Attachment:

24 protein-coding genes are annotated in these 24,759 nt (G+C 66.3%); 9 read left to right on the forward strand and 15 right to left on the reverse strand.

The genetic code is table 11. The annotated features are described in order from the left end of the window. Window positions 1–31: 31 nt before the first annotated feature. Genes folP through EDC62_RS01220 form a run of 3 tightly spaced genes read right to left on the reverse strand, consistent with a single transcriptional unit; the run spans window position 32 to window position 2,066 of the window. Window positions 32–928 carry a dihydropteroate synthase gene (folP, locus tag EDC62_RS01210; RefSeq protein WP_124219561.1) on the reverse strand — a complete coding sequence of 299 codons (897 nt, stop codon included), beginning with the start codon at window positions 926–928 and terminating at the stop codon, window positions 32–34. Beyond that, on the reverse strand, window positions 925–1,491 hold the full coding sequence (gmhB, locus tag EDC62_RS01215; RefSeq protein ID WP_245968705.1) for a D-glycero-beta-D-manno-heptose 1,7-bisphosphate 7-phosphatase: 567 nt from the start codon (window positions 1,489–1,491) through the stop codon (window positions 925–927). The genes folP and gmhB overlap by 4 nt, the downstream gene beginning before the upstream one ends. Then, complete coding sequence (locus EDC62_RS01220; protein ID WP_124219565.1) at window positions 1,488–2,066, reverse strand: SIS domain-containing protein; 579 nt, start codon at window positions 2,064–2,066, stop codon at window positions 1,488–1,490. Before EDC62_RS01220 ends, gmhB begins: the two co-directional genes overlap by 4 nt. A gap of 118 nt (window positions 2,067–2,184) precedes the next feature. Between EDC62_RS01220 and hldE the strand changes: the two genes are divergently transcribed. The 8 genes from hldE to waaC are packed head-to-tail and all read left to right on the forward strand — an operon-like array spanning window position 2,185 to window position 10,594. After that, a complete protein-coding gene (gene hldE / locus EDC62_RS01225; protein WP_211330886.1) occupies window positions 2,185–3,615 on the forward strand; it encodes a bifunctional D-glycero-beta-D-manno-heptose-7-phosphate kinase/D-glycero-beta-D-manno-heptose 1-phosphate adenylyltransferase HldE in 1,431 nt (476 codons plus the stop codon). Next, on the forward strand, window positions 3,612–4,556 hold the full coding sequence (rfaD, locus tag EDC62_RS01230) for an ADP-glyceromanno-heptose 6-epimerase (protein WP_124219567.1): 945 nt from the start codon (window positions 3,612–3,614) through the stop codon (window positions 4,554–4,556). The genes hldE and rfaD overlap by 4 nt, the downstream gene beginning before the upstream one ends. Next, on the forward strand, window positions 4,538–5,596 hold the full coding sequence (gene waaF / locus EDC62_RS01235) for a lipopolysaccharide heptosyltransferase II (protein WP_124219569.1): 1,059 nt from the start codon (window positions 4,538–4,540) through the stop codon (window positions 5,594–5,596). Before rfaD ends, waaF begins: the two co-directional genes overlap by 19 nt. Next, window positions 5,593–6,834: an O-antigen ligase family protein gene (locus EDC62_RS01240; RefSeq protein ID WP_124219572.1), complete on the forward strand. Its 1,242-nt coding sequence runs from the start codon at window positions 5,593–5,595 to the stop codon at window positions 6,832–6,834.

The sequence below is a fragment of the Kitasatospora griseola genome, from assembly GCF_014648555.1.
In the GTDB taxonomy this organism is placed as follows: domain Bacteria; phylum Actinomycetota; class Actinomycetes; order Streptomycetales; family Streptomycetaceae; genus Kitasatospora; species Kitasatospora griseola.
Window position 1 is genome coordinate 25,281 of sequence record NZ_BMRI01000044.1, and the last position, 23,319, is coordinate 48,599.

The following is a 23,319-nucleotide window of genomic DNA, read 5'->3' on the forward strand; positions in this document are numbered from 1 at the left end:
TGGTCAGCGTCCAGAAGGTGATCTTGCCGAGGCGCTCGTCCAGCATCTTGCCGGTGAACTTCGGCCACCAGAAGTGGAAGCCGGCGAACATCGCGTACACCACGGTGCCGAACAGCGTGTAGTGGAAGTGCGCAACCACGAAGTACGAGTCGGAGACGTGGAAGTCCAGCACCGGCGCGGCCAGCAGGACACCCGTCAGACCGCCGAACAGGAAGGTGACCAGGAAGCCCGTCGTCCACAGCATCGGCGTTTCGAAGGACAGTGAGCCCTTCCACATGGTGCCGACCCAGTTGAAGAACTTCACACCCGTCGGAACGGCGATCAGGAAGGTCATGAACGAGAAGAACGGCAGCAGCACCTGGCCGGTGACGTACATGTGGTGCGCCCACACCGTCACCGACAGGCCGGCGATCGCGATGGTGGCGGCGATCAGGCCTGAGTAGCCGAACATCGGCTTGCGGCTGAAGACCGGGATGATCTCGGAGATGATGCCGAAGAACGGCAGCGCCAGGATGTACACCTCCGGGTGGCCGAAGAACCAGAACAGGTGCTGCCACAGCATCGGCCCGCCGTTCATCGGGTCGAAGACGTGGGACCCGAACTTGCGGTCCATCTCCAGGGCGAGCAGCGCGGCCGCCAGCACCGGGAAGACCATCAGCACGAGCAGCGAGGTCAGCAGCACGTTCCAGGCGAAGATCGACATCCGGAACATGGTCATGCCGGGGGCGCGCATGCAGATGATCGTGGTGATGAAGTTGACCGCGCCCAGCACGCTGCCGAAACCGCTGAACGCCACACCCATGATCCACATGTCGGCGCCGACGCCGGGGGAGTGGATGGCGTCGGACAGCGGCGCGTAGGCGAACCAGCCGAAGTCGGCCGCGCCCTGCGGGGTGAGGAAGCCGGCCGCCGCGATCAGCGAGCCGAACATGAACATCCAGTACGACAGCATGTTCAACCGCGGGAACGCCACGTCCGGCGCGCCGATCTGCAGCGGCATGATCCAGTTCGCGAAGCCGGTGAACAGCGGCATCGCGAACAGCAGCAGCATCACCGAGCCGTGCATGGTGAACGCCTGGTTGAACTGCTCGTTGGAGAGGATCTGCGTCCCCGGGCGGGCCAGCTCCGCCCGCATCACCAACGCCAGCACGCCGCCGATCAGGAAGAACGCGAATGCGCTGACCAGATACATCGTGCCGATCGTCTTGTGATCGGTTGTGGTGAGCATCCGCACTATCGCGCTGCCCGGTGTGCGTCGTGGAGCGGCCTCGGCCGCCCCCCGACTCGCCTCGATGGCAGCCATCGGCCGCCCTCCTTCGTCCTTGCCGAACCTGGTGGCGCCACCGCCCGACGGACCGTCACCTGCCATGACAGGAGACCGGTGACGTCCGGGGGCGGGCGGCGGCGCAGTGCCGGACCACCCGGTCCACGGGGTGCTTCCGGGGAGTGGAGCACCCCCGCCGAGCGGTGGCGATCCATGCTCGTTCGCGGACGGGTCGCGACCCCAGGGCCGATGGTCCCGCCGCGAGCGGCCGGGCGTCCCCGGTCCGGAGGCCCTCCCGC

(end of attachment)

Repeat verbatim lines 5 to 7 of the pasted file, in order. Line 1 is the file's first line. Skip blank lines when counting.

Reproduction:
Window position 1 is genome coordinate 25,281 of sequence record NZ_BMRI01000044.1, and the last position, 23,319, is coordinate 48,599.

The following is a 23,319-nucleotide window of genomic DNA, read 5'->3' on the forward strand; positions in this document are numbered from 1 at the left end:
TGGTCAGCGTCCAGAAGGTGATCTTGCCGAGGCGCTCGTCCAGCATCTTGCCGGTGAACTTCGGCCACCAGAAGTGGAAGCCGGCGAACATCGCGTACACCACGGTGCCGAACAGCGTGTAGTGGAAGTGCGCAACCACGAAGTACGAGTCGGAGACGTGGAAGTCCAGCACCGGCGCGGCCAGCAGGACACCCGTCAGACCGCCGAACAGGAAGGTGACCAGGAAGCCCGTCGTCCACAGCATCGGCGTTTCGAAGGACAGTGAGCCCTTCCACATGGTGCCGACCCAGTTGAAGAACTTCACACCCGTCGGAACGGCGATCAGGAAGGTCATGAACGAGAAGAACGGCAGCAGCACCTGGCCGGTGACGTACATGTGGTGCGCCCACACCGTCACCGACAGGCCGGCGATCGCGATGGTGGCGGCGATCAGGCCTGAGTAGCCGAACATCGGCTTGCGGCTGAAGACCGGGATGATCTCGGAGATGATGCCGAAGAACGGCAGCGCCAGGATGTACACCTCCGGGTGGCCGAAGAACCAGAACAGGTGCTGCCACAGCATCGGCCCGCCGTTCATCGGGTCGAAGACGTGGGACCCGAACTTGCGGTCCATCTCCAGGGCGAGCAGCGCGGCCGCCAGCACCGGGAAGACCATCAGCACGAGCAGCGAGGTCAGCAGCACGTTCCAGGCGAAGATCGACATCCGGAACATGGTCATGCCGGGGGCGCGCATGCAGATGATCGTGGTGATGAAGTTGACCGCGCCCAGCACGCTGCCGAAACCGCTGAACGCCACACCCATGATCCACATGTCGGCGCCGACGCCGGGGGAGTGGATGGCGTCGGACAGCGGCGCGTAGGCGAACCAGCCGAAGTCGGCCGCGCCCTGCGGGGTGAGGAAGCCGGCCGCCGCGATCAGCGAGCCGAACATGAACATCCAGTACGACAGCATGTTCAACCGCGGGAACGCCACGTCCGGCGCGCCGATCTGCAGCGGCATGATCCAGTTCGCGAAGCCGGTGAACAGCGGCATCGCGAACAGCAGCAGCATCACCGAGCCGTGCATGGTGAACGCCTGGTTGAACTGCTCGTTGGAGAGGATCTGCGTCCCCGGGCGGGCCAGCTCCGCCCGCATCACCAACGCCAGCACGCCGCCGATCAGGAAGAACGCGAATGCGCTGACCAGATACATCGTGCCGATCGTCTTGTGATCGGTTGTGGTGAGCATCCGCACTATCGCGCTGCCCGGTGTGCGTCGTGGAGCGGCCTCGGCCGCCCCCCGACTCGCCTCGATGGCAGCCATCGGCCGCCCTCCTTCGTCCTTGCCGAACCTGGTGGCGCCACCGCCCGACGGACCGTCACCTGCCATGACAGGAGACCGGTGACGTCCGGGGGCGGGCGGCGGCGCAGTGCCGGACCACCCGGTCCACGGGGTGCTTCCGGGGAGTGGAGCACCCCCGCCGAGCGGTGGCGATCCATGCTCGTTCGCGGACGGGTCGCGACCCCAGGGCCGATGGTCCCGCCGCGAGCGGCCGGGCGTCCCCGGTCCGGAGGCCCTCCCGC